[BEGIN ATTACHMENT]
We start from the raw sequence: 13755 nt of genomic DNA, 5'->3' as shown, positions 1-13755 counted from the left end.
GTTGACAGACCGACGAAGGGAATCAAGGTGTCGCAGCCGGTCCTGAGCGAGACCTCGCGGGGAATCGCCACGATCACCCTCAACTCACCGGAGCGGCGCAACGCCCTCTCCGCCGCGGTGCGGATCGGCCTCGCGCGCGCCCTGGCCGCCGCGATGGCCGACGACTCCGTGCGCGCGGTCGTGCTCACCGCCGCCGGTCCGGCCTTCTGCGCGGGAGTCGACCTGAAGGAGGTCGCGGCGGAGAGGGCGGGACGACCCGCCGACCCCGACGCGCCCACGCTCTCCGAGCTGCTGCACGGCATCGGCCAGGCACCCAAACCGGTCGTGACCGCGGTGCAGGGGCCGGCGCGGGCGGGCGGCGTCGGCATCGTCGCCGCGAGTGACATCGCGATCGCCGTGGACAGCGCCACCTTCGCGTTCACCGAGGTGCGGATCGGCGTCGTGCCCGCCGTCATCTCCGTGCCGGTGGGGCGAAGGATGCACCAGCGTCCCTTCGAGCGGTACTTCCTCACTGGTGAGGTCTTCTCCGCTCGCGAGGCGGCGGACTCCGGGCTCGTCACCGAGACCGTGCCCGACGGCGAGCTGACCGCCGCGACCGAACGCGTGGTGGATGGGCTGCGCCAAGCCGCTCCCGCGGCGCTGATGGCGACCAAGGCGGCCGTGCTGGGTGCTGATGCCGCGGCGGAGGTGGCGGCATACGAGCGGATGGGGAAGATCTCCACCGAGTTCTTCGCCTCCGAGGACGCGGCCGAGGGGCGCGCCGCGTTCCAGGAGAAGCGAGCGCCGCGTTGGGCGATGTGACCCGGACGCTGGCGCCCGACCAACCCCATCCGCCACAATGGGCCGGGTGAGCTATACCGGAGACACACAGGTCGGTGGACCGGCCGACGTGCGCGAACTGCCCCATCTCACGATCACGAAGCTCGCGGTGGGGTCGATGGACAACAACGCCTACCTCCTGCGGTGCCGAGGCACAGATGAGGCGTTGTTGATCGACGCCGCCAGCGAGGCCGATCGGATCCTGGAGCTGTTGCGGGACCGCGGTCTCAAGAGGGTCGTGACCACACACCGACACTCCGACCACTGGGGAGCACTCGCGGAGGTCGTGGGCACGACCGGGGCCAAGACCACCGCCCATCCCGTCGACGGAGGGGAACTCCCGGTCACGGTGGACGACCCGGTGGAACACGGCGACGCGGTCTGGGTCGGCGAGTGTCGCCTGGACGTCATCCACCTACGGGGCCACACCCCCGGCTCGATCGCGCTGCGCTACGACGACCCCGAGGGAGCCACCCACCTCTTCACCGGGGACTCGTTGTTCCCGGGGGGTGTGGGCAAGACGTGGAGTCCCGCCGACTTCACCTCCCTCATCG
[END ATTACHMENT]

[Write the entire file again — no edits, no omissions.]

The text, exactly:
We start from the raw sequence: 13755 nt of genomic DNA, 5'->3' as shown, positions 1-13755 counted from the left end.
GTTGACAGACCGACGAAGGGAATCAAGGTGTCGCAGCCGGTCCTGAGCGAGACCTCGCGGGGAATCGCCACGATCACCCTCAACTCACCGGAGCGGCGCAACGCCCTCTCCGCCGCGGTGCGGATCGGCCTCGCGCGCGCCCTGGCCGCCGCGATGGCCGACGACTCCGTGCGCGCGGTCGTGCTCACCGCCGCCGGTCCGGCCTTCTGCGCGGGAGTCGACCTGAAGGAGGTCGCGGCGGAGAGGGCGGGACGACCCGCCGACCCCGACGCGCCCACGCTCTCCGAGCTGCTGCACGGCATCGGCCAGGCACCCAAACCGGTCGTGACCGCGGTGCAGGGGCCGGCGCGGGCGGGCGGCGTCGGCATCGTCGCCGCGAGTGACATCGCGATCGCCGTGGACAGCGCCACCTTCGCGTTCACCGAGGTGCGGATCGGCGTCGTGCCCGCCGTCATCTCCGTGCCGGTGGGGCGAAGGATGCACCAGCGTCCCTTCGAGCGGTACTTCCTCACTGGTGAGGTCTTCTCCGCTCGCGAGGCGGCGGACTCCGGGCTCGTCACCGAGACCGTGCCCGACGGCGAGCTGACCGCCGCGACCGAACGCGTGGTGGATGGGCTGCGCCAAGCCGCTCCCGCGGCGCTGATGGCGACCAAGGCGGCCGTGCTGGGTGCTGATGCCGCGGCGGAGGTGGCGGCATACGAGCGGATGGGGAAGATCTCCACCGAGTTCTTCGCCTCCGAGGACGCGGCCGAGGGGCGCGCCGCGTTCCAGGAGAAGCGAGCGCCGCGTTGGGCGATGTGACCCGGACGCTGGCGCCCGACCAACCCCATCCGCCACAATGGGCCGGGTGAGCTATACCGGAGACACACAGGTCGGTGGACCGGCCGACGTGCGCGAACTGCCCCATCTCACGATCACGAAGCTCGCGGTGGGGTCGATGGACAACAACGCCTACCTCCTGCGGTGCCGAGGCACAGATGAGGCGTTGTTGATCGACGCCGCCAGCGAGGCCGATCGGATCCTGGAGCTGTTGCGGGACCGCGGTCTCAAGAGGGTCGTGACCACACACCGACACTCCGACCACTGGGGAGCACTCGCGGAGGTCGTGGGCACGACCGGGGCCAAGACCACCGCCCATCCCGTCGACGGAGGGGAACTCCCGGTCACGGTGGACGACCCGGTGGAACACGGCGACGCGGTCTGGGTCGGCGAGTGTCGCCTGGACGTCATCCACCTACGGGGCCACACCCCCGGCTCGATCGCGCTGCGCTACGACGACCCCGAGGGAGCCACCCACCTCTTCACCGGGGACTCGTTGTTCCCGGGGGGTGTGGGCAAGACGTGGAGTCCCGCCGACTTCACCTCCCTCATCG